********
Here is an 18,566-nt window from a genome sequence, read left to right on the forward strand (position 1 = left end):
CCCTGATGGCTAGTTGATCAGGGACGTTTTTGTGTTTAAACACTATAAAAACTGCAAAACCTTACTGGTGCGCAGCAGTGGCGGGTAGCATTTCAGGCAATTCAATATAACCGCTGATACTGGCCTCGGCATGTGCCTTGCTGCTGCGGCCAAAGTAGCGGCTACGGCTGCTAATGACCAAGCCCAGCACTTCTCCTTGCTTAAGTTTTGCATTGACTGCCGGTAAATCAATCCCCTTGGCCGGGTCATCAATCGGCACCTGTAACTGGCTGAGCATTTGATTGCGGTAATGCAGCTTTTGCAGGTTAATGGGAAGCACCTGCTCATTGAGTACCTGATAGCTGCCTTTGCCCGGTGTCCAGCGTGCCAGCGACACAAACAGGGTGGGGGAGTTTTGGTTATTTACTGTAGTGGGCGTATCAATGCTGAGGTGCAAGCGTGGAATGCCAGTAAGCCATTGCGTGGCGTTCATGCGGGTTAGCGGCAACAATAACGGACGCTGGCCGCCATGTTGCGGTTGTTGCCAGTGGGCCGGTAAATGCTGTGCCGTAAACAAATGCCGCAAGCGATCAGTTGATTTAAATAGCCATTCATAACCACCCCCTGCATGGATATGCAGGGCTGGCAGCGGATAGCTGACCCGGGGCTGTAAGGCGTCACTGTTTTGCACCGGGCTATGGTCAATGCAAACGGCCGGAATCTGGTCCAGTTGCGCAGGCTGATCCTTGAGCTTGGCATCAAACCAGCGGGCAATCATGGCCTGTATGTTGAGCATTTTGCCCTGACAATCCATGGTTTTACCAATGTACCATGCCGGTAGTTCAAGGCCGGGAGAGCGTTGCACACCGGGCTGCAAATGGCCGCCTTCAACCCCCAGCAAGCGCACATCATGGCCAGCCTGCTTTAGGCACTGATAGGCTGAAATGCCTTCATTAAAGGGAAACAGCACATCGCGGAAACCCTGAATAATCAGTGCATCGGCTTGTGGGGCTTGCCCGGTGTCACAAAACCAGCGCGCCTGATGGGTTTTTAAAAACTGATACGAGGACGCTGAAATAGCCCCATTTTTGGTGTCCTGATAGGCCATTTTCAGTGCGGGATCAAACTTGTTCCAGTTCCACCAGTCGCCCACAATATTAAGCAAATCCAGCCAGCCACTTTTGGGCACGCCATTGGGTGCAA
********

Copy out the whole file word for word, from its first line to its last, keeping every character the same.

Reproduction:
Here is an 18,566-nt window from a genome sequence, read left to right on the forward strand (position 1 = left end):
CCCTGATGGCTAGTTGATCAGGGACGTTTTTGTGTTTAAACACTATAAAAACTGCAAAACCTTACTGGTGCGCAGCAGTGGCGGGTAGCATTTCAGGCAATTCAATATAACCGCTGATACTGGCCTCGGCATGTGCCTTGCTGCTGCGGCCAAAGTAGCGGCTACGGCTGCTAATGACCAAGCCCAGCACTTCTCCTTGCTTAAGTTTTGCATTGACTGCCGGTAAATCAATCCCCTTGGCCGGGTCATCAATCGGCACCTGTAACTGGCTGAGCATTTGATTGCGGTAATGCAGCTTTTGCAGGTTAATGGGAAGCACCTGCTCATTGAGTACCTGATAGCTGCCTTTGCCCGGTGTCCAGCGTGCCAGCGACACAAACAGGGTGGGGGAGTTTTGGTTATTTACTGTAGTGGGCGTATCAATGCTGAGGTGCAAGCGTGGAATGCCAGTAAGCCATTGCGTGGCGTTCATGCGGGTTAGCGGCAACAATAACGGACGCTGGCCGCCATGTTGCGGTTGTTGCCAGTGGGCCGGTAAATGCTGTGCCGTAAACAAATGCCGCAAGCGATCAGTTGATTTAAATAGCCATTCATAACCACCCCCTGCATGGATATGCAGGGCTGGCAGCGGATAGCTGACCCGGGGCTGTAAGGCGTCACTGTTTTGCACCGGGCTATGGTCAATGCAAACGGCCGGAATCTGGTCCAGTTGCGCAGGCTGATCCTTGAGCTTGGCATCAAACCAGCGGGCAATCATGGCCTGTATGTTGAGCATTTTGCCCTGACAATCCATGGTTTTACCAATGTACCATGCCGGTAGTTCAAGGCCGGGAGAGCGTTGCACACCGGGCTGCAAATGGCCGCCTTCAACCCCCAGCAAGCGCACATCATGGCCAGCCTGCTTTAGGCACTGATAGGCTGAAATGCCTTCATTAAAGGGAAACAGCACATCGCGGAAACCCTGAATAATCAGTGCATCGGCTTGTGGGGCTTGCCCGGTGTCACAAAACCAGCGCGCCTGATGGGTTTTTAAAAACTGATACGAGGACGCTGAAATAGCCCCATTTTTGGTGTCCTGATAGGCCATTTTCAGTGCGGGATCAAACTTGTTCCAGTTCCACCAGTCGCCCACAATATTAAGCAAATCCAGCCAGCCACTTTTGGGCACGCCATTGGGTGCAA